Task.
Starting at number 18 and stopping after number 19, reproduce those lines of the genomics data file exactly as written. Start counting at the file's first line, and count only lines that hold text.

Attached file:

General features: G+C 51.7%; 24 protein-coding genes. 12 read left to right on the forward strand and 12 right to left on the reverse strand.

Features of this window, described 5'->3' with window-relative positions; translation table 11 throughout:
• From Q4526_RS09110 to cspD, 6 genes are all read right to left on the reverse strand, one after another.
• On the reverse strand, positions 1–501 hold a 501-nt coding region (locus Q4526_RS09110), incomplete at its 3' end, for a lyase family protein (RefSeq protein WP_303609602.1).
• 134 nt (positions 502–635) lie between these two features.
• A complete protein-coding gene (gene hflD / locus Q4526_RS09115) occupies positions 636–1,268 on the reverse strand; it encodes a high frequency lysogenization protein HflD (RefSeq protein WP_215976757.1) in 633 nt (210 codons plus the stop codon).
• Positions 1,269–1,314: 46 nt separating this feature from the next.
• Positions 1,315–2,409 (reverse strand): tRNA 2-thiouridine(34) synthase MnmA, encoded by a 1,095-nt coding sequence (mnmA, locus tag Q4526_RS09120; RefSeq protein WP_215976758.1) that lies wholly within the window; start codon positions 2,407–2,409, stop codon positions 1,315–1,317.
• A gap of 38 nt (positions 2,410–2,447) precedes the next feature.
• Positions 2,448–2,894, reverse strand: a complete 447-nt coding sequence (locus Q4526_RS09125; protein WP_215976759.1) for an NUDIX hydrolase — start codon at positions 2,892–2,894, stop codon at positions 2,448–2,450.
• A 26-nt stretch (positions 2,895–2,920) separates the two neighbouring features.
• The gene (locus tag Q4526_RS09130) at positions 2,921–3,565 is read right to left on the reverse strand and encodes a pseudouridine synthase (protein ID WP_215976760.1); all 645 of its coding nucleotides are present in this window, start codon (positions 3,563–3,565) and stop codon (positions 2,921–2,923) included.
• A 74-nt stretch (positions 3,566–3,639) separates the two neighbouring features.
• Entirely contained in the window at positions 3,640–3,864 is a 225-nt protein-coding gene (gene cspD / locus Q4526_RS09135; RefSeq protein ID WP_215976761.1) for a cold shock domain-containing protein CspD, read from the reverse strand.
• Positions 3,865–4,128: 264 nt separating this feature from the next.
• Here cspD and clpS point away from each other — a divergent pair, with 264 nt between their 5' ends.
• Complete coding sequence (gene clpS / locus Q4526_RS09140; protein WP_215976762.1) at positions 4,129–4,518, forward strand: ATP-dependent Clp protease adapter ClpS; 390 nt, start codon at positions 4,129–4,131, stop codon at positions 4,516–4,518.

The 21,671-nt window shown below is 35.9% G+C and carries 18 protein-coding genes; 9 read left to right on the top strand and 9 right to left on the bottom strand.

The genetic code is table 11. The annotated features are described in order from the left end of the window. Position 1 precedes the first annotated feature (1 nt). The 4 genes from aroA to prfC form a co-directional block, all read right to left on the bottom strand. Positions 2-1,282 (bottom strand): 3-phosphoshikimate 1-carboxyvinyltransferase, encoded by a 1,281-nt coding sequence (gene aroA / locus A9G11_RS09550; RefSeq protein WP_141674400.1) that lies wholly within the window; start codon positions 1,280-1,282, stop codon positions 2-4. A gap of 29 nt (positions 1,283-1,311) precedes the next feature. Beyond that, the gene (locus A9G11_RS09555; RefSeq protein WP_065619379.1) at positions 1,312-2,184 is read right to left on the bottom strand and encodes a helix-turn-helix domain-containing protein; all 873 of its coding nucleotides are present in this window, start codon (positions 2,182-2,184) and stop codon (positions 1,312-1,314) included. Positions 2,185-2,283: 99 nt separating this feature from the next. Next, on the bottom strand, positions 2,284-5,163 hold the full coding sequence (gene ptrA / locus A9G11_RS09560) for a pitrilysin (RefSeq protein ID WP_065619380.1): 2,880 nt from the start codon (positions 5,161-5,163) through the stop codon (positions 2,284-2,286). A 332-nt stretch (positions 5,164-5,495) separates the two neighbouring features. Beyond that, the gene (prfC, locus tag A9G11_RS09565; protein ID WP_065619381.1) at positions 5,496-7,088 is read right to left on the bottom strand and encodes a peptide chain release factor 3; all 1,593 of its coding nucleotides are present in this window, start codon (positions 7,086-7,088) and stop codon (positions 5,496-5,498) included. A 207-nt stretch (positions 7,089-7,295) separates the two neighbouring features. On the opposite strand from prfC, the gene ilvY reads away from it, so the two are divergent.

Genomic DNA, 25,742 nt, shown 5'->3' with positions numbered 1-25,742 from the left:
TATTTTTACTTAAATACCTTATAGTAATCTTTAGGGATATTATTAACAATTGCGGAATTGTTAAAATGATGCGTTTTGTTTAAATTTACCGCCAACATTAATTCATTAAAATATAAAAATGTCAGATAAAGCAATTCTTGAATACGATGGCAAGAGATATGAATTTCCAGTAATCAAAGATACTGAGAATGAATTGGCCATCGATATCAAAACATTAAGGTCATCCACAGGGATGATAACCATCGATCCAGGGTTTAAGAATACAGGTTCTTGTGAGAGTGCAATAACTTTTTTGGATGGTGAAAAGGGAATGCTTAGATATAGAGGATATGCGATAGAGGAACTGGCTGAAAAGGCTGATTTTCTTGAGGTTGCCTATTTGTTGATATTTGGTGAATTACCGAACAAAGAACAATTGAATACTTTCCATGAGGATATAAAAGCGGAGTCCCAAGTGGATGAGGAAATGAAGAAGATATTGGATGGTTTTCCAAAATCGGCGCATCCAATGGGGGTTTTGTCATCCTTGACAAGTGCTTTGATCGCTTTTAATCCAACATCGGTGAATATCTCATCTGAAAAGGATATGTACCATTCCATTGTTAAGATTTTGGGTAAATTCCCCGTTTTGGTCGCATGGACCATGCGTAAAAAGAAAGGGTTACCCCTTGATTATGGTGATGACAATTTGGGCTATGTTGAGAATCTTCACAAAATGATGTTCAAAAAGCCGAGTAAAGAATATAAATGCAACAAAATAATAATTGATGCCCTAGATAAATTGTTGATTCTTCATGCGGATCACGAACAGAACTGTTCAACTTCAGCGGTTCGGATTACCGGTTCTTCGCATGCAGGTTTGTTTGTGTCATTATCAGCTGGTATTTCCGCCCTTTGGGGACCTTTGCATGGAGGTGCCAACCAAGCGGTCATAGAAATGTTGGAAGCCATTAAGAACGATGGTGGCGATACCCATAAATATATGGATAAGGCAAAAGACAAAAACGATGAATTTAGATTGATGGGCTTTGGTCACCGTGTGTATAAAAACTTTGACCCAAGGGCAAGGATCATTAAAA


The 21,671-nt window shown below is 35.9% G+C and carries 18 protein-coding genes; 9 read left to right on the top strand and 9 right to left on the bottom strand.

The genetic code is table 11. The annotated features are described in order from the left end of the window. Position 1 precedes the first annotated feature (1 nt). The 4 genes from aroA to prfC form a co-directional block, all read right to left on the bottom strand. Positions 2-1,282 (bottom strand): 3-phosphoshikimate 1-carboxyvinyltransferase, encoded by a 1,281-nt coding sequence (gene aroA / locus A9G11_RS09550; RefSeq protein WP_141674400.1) that lies wholly within the window; start codon positions 1,280-1,282, stop codon positions 2-4. A gap of 29 nt (positions 1,283-1,311) precedes the next feature. Beyond that, the gene (locus A9G11_RS09555; RefSeq protein WP_065619379.1) at positions 1,312-2,184 is read right to left on the bottom strand and encodes a helix-turn-helix domain-containing protein; all 873 of its coding nucleotides are present in this window, start codon (positions 2,182-2,184) and stop codon (positions 1,312-1,314) included. Positions 2,185-2,283: 99 nt separating this feature from the next. Next, on the bottom strand, positions 2,284-5,163 hold the full coding sequence (gene ptrA / locus A9G11_RS09560) for a pitrilysin (RefSeq protein ID WP_065619380.1): 2,880 nt from the start codon (positions 5,161-5,163) through the stop codon (positions 2,284-2,286). A 332-nt stretch (positions 5,164-5,495) separates the two neighbouring features. Beyond that, the gene (prfC, locus tag A9G11_RS09565; protein ID WP_065619381.1) at positions 5,496-7,088 is read right to left on the bottom strand and encodes a peptide chain release factor 3; all 1,593 of its coding nucleotides are present in this window, start codon (positions 7,086-7,088) and stop codon (positions 5,496-5,498) included. A 207-nt stretch (positions 7,089-7,295) separates the two neighbouring features. On the opposite strand from prfC, the gene ilvY reads away from it, so the two are divergent.